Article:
Sunday, May 22, 2005

Al Qaeda has been dealt yet another “broken back,” this time by Pakistani President Pervez Musharraf.

President Bush delivered the first in a series of “broken backs” when he said three-quarters of al Qaeda’s leadership had been killed or captured. Mr. Musharraf, in describing the helpless terrorist giant with a broken back, said: “Whatever they are now capable of doing is individual and group actions divorced from central command … they are on the run in the mountains, not in contact with each other.”

What clinched it for Mr. Musharraf was the capture of Abu Faraj al-Libby, suddenly portrayed as the third-highest-ranking member of al Qaeda, a Libyan national who didn’t seem to be on anyone’s most wanted list. But al-Libby’s capture was, for Mr. Musharraf, the proverbial straw that broke the camel’s back, which, in turn, enabled the Pakistani leader to move ahead with a gas pipeline from Iran to India via Pakistan — despite U.S. objections.

Pakistan has nurtured close relations with “axis of evil” Iran. A.Q. Khan, architect of Pakistan’s nuclear arsenal, was secretly assisting Iran’s nuclear ambitions for the last 18 years. This was suddenly stopped in late 2003 when Mr. Musharraf was confronted with incontrovertible evidence of Mr. Khan’s nuclear black-market activities. Since September 11, 2001, Pakistan and Iran have also signed memos of understanding on strategic cooperation.

The broken-back syndrome reflects a dangerous lack of understanding of what happened to al Qaeda after the battle of Tora Bora 3 years ago. That was when the U.S. B-52s carpet-bombed the mountain range straddling the border between Afghanistan and Pakistan, and then relied on local warlords and their militia to hunt down bin Laden and his entourage. But local militias had dubious loyalties. Unbeknownst to U.S. intelligence, they were friendly to bin Laden, who was allowed to escape into Pakistan Dec. 9, 2001.

Since then, al Qaeda has morphed into a global movement that is part politico-religious, part ideological and part spiritual. Bin Laden himself has transmogrified into a mythical figure, part Robin Hood, and part Che Guevara. He enjoys the popularity of a folk hero in Pakistan, whose back cannot be broken.

Al Qaeda and all radical Islamists seek a pan-Islamic caliphate throughout the world with the dual objectives of overthrowing non-Islamic regimes and expelling all infidels from Muslim countries. Mission impossible, most pundits will say. But what will they say when a terrorist weapon of mass destruction kills several tens of thousands of Americans?

From Mindanao in the Philippines, where Islamist terrorists — now renamed jihadis — are back on the warpath, to eastern, western and northern black African states, where new terrorist cells proliferate, to the Middle East, where longtime terrorist movements are, at the very least, sympathetic with al Qaeda, there is evidence of a worldwide jihadi phenomenon.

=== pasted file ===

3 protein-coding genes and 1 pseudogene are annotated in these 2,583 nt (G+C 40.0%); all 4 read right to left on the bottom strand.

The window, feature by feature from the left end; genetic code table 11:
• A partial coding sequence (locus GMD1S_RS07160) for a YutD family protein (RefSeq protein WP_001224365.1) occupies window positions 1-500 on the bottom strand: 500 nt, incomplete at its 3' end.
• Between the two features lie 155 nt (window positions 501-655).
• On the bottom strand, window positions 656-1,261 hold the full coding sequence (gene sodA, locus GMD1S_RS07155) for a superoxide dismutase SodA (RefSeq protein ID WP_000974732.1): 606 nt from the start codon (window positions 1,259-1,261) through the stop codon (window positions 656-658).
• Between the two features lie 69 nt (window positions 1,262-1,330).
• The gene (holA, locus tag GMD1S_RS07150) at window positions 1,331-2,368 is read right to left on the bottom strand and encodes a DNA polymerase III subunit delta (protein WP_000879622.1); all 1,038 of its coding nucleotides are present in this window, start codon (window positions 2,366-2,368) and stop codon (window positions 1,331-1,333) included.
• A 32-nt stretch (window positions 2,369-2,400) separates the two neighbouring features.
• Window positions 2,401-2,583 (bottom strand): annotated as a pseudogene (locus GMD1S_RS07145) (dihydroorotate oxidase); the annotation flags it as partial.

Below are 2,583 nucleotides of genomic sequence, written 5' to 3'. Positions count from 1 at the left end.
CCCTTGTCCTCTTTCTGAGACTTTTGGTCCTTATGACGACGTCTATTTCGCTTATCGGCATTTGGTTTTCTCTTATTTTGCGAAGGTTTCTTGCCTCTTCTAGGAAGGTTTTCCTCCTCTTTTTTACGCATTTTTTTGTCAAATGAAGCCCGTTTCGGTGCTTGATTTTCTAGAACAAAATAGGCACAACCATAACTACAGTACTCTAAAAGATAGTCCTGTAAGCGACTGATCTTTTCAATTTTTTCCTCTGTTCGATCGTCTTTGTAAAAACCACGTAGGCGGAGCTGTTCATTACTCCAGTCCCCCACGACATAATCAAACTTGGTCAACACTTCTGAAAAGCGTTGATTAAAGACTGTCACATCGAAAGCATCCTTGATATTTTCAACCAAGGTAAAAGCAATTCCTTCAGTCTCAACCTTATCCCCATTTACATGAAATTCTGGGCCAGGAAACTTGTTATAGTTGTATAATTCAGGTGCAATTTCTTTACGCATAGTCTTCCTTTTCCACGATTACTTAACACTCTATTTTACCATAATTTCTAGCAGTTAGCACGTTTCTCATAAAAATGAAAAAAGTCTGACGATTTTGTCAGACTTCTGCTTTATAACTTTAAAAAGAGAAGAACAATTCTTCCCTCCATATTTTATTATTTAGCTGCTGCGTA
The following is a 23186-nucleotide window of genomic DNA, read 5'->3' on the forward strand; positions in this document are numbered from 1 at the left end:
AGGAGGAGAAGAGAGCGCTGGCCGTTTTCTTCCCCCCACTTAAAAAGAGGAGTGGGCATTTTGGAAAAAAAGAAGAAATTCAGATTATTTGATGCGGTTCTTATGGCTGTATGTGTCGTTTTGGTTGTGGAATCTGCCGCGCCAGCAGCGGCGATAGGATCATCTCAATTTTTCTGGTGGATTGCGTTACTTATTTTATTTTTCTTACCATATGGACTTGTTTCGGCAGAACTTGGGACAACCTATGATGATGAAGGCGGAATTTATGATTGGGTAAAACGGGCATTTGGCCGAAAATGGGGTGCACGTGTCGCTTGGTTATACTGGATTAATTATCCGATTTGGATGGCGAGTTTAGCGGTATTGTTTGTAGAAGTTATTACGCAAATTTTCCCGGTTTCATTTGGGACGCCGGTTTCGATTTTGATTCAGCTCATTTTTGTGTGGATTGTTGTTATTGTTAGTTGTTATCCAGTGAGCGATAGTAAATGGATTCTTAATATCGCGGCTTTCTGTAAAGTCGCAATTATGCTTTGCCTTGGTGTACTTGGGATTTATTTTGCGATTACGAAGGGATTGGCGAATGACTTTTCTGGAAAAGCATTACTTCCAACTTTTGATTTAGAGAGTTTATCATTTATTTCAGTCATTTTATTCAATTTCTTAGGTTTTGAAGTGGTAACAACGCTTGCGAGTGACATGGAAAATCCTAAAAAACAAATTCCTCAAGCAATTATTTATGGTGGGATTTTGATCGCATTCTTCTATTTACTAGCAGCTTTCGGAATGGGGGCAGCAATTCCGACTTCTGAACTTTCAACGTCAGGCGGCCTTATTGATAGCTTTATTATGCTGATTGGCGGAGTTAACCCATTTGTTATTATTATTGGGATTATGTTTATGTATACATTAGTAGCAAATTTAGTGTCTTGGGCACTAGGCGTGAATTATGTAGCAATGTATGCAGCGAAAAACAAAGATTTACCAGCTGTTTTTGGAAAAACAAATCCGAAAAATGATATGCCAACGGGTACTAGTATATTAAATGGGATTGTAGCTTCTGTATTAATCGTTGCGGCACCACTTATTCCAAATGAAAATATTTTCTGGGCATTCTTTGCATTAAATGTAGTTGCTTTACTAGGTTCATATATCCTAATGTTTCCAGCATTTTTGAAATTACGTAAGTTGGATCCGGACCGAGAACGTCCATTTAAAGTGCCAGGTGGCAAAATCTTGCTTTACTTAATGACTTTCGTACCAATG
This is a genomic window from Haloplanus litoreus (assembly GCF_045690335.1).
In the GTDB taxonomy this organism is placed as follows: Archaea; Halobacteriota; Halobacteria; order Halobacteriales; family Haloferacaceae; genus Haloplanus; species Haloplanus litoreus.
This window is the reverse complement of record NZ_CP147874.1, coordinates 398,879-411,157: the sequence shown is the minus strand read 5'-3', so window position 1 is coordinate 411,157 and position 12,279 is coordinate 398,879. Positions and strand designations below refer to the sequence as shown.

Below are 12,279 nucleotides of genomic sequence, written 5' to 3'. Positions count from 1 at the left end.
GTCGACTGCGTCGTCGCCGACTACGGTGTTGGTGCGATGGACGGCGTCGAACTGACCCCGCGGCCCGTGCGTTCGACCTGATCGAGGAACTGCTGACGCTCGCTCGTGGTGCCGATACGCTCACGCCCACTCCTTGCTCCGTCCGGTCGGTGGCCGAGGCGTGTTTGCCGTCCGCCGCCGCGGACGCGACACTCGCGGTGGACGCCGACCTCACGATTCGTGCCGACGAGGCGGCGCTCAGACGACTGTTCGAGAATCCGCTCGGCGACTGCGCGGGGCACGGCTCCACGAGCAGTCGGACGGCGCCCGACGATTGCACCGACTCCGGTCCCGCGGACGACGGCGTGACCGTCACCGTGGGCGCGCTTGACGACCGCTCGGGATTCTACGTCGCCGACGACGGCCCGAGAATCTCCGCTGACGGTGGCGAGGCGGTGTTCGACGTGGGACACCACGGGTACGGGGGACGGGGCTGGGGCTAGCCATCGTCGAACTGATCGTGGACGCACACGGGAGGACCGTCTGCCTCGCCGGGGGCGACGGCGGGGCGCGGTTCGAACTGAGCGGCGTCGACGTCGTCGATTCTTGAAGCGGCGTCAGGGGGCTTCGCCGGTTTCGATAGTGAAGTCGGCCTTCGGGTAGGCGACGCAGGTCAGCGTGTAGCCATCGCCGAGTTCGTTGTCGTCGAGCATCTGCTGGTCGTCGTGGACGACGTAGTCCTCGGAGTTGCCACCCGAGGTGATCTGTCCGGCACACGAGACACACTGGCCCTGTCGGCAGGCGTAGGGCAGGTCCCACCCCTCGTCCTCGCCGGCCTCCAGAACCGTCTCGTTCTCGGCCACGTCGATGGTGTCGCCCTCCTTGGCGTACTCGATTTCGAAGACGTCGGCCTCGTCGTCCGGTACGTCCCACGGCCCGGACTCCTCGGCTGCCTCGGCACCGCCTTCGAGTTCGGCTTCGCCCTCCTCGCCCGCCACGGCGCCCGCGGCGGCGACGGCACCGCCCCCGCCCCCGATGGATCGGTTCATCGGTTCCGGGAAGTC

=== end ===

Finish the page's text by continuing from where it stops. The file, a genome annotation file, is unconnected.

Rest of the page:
Wearing his EUCOM hat, the NATO supreme commander Gen. James L. Jones, and his EUCOM deputy Gen. Chuck Wald, take turns dropping in on local African governments to reassure them they have not been left in the lurch to face the proliferation of al Qaeda terrorist cells.

Whether Darfur in Sudan can be called genocide is a matter of semantics. The fact is ethnic-cleansing thugs, encouraged by the government, have laid waste to the province. According to the Committee on the Present Danger, in Mauritania and Northern Nigeria, jihadis are busy “massacring and enslaving non-Muslims in the name of Islam.”

EUCOM is responsible for all U.S. forces operating across 91 countries in Europe, most of Africa, Russia, parts of Asia and the Middle East, and most of the Atlantic Ocean.

The Horn of Africa is under the Central Command, which also runs operations in Afghanistan and Iraq. EUCOM’s intelligence branch does not share the perception of a broken al Qaeda back. Radical Islamists everywhere see al Qaeda as a symbol rather than a headquarters ordering acts of terrorism.

In fact, small groups of U.S. Special Forces have been flown in from time to time to help local African governments cope with terrorist groups that seem to move with impunity in the largely ungoverned hinterland of failed or failing states.

Gen. Jones and Gen. Wald have testified time and again before congressional committees about the activities of al Qaeda-affiliated groups in Mauritania, Mali, Chad and Niger — and about the illicit diamond trade that finances their operations.

Terrorist activities in sub-Sahara Africa will not disappear, they say. “This could affect your kids and your grandchildren in a huge way,” said Gen. Wald. “And if we don’t do something about it, we’re going to have a real problem on our hands.”

Hard to pay much attention to al Qaeda if you believe its back is broken. And when Osama bin Laden is killed or captured, we will presumably return to the ungainly posture of the proverbial ostrich. Until we are kicked in the most obvious place.

Arnaud de Borchgrave is editor at large of The Washington Times and of United Press International.

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